Are Your Martial Arts Assistant Instructors Employees?
Keep Your Guard Up
One of the common errors a new martial arts school owner often makes is to classify a staff member as an independent contractor instead of an employee. The difference is significant. An employee must have income tax and social security deducted from his check. The social security must then be matched by the employer.
Here’s the error. If you are not making those deductions, then at the end of the year you must issue your worker a 1099 form which indicates the total money paid to the worker by you for the year. The worker must then pay taxes on the total.
This can be a major shock to a staff member who is not prepared for the tax hit. If it is an ex-staff member, they may file for unemployment which will result in an immediate investigation of your worker classification arrangements.
The investigation will determine if workers should be classified as employees or independent contractors. If your independent contractors are reclassified as employees, you could be liable for back taxes and penalties.
This simple error can kill a business. We know of one aerobics instructor whose very successful business was closed after she was hit with six-figures in back taxes and penalties for her instructors.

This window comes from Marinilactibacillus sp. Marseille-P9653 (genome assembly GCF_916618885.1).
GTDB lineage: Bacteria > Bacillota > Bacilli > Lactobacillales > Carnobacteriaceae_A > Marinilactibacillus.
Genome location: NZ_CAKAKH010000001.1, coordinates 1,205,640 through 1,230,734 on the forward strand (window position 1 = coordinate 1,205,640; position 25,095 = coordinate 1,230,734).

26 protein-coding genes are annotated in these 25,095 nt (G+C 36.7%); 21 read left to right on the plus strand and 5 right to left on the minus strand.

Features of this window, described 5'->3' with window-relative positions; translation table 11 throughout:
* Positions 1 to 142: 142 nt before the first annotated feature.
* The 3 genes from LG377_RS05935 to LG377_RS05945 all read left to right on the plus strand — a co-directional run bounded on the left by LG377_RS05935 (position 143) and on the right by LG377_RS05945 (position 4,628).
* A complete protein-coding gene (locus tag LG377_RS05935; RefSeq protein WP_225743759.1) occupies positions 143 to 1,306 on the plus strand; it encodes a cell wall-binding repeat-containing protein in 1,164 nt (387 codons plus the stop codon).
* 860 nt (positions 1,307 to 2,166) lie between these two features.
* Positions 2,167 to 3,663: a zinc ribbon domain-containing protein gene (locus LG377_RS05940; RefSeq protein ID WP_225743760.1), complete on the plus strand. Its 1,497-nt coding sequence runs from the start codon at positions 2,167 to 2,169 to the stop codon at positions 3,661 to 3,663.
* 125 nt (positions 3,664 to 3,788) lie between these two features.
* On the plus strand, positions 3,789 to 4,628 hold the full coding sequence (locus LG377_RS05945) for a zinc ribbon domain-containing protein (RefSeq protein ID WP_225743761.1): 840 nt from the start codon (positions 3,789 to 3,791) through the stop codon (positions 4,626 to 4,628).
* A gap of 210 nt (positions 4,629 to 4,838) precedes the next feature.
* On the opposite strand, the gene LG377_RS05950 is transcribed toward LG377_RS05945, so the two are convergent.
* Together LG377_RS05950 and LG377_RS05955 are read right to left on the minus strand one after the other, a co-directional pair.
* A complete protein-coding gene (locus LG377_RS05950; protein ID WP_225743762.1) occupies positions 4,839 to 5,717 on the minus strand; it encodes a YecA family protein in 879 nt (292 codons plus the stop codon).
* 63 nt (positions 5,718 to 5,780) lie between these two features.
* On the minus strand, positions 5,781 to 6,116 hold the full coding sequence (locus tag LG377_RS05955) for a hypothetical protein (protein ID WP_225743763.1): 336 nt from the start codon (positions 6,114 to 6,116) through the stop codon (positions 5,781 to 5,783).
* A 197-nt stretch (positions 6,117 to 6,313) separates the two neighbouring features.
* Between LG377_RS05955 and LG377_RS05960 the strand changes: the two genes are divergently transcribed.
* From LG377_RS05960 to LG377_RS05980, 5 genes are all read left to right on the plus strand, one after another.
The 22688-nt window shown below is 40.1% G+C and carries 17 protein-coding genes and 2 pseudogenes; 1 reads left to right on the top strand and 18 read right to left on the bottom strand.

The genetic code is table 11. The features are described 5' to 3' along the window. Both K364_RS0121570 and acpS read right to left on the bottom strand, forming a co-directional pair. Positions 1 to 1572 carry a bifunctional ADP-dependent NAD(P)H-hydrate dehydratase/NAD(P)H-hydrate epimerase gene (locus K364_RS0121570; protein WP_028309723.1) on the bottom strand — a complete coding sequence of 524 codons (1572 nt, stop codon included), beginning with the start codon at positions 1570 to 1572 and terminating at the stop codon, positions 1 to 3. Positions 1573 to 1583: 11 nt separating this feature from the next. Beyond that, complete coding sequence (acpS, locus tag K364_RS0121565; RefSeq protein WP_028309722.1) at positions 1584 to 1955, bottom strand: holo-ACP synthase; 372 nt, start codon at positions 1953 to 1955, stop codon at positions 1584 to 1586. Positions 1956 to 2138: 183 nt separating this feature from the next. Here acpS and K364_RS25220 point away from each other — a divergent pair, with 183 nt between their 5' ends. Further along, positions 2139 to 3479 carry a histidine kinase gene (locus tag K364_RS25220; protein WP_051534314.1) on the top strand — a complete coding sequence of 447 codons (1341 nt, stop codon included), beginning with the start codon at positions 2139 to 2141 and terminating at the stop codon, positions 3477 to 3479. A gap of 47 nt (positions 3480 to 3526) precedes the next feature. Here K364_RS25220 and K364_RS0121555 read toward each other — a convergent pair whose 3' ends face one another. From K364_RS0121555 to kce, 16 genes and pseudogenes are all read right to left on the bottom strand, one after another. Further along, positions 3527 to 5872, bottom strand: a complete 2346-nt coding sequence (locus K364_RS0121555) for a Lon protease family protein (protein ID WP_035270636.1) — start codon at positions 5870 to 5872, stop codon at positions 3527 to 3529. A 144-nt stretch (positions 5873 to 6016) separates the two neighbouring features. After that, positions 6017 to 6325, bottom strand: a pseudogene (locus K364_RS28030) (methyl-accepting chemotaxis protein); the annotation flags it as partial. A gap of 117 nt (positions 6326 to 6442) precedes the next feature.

Don’t let this happen to you.
Workers are considered employees if they:
- Must comply with the employers instructions about the work
- Receive training from or at the direction of the employer
- Provide services that are integrated into the business
- Provide services that must be rendered personally
- Are aided by assistants who are hired, supervised and paid by the employer
- Have a continuing working relationship with the employer
- Must follow set hours of work
- Work full-time for an employer
- Do their work at the employers premises
- Must work in a sequence set by the employer
- Must submit regular reports to the employer
- Are paid in regular amounts at set intervals
- Receive payments for business or traveling expenses
- Rely on the employer to furnish tools and materials
- Lack a major investment in the facilities or equipment used
- Cannot make a profit or suffer a loss from their services
- Work for one employer at a time
- Do not offer their services to the public
- Can be fired by the employer
- May quit work at any time without incurring liability